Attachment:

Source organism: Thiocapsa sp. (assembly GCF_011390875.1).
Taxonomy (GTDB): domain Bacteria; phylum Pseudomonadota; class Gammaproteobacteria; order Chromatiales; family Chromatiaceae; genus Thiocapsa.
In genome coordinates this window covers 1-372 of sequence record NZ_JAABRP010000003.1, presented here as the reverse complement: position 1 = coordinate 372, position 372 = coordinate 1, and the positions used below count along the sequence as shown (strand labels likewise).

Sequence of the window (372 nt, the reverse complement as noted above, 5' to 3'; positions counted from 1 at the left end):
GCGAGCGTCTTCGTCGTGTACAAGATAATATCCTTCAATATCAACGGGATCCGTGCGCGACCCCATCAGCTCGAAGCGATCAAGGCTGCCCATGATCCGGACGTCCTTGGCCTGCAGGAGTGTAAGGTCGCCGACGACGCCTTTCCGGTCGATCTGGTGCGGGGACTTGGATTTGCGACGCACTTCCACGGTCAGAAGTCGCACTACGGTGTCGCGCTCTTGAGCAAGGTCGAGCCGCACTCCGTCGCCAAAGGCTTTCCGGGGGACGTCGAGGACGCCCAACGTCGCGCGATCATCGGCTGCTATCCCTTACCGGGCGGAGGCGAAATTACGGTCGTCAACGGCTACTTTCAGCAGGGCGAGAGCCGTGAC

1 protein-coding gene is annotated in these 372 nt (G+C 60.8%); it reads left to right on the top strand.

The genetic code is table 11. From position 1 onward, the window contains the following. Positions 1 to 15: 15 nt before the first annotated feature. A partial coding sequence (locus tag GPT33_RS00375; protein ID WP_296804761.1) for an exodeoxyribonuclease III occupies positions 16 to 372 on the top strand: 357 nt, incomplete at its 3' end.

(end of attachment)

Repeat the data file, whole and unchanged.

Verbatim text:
Source organism: Thiocapsa sp. (assembly GCF_011390875.1).
Taxonomy (GTDB): domain Bacteria; phylum Pseudomonadota; class Gammaproteobacteria; order Chromatiales; family Chromatiaceae; genus Thiocapsa.
In genome coordinates this window covers 1-372 of sequence record NZ_JAABRP010000003.1, presented here as the reverse complement: position 1 = coordinate 372, position 372 = coordinate 1, and the positions used below count along the sequence as shown (strand labels likewise).

Sequence of the window (372 nt, the reverse complement as noted above, 5' to 3'; positions counted from 1 at the left end):
GCGAGCGTCTTCGTCGTGTACAAGATAATATCCTTCAATATCAACGGGATCCGTGCGCGACCCCATCAGCTCGAAGCGATCAAGGCTGCCCATGATCCGGACGTCCTTGGCCTGCAGGAGTGTAAGGTCGCCGACGACGCCTTTCCGGTCGATCTGGTGCGGGGACTTGGATTTGCGACGCACTTCCACGGTCAGAAGTCGCACTACGGTGTCGCGCTCTTGAGCAAGGTCGAGCCGCACTCCGTCGCCAAAGGCTTTCCGGGGGACGTCGAGGACGCCCAACGTCGCGCGATCATCGGCTGCTATCCCTTACCGGGCGGAGGCGAAATTACGGTCGTCAACGGCTACTTTCAGCAGGGCGAGAGCCGTGAC

1 protein-coding gene is annotated in these 372 nt (G+C 60.8%); it reads left to right on the top strand.

The genetic code is table 11. From position 1 onward, the window contains the following. Positions 1 to 15: 15 nt before the first annotated feature. A partial coding sequence (locus tag GPT33_RS00375; protein ID WP_296804761.1) for an exodeoxyribonuclease III occupies positions 16 to 372 on the top strand: 357 nt, incomplete at its 3' end.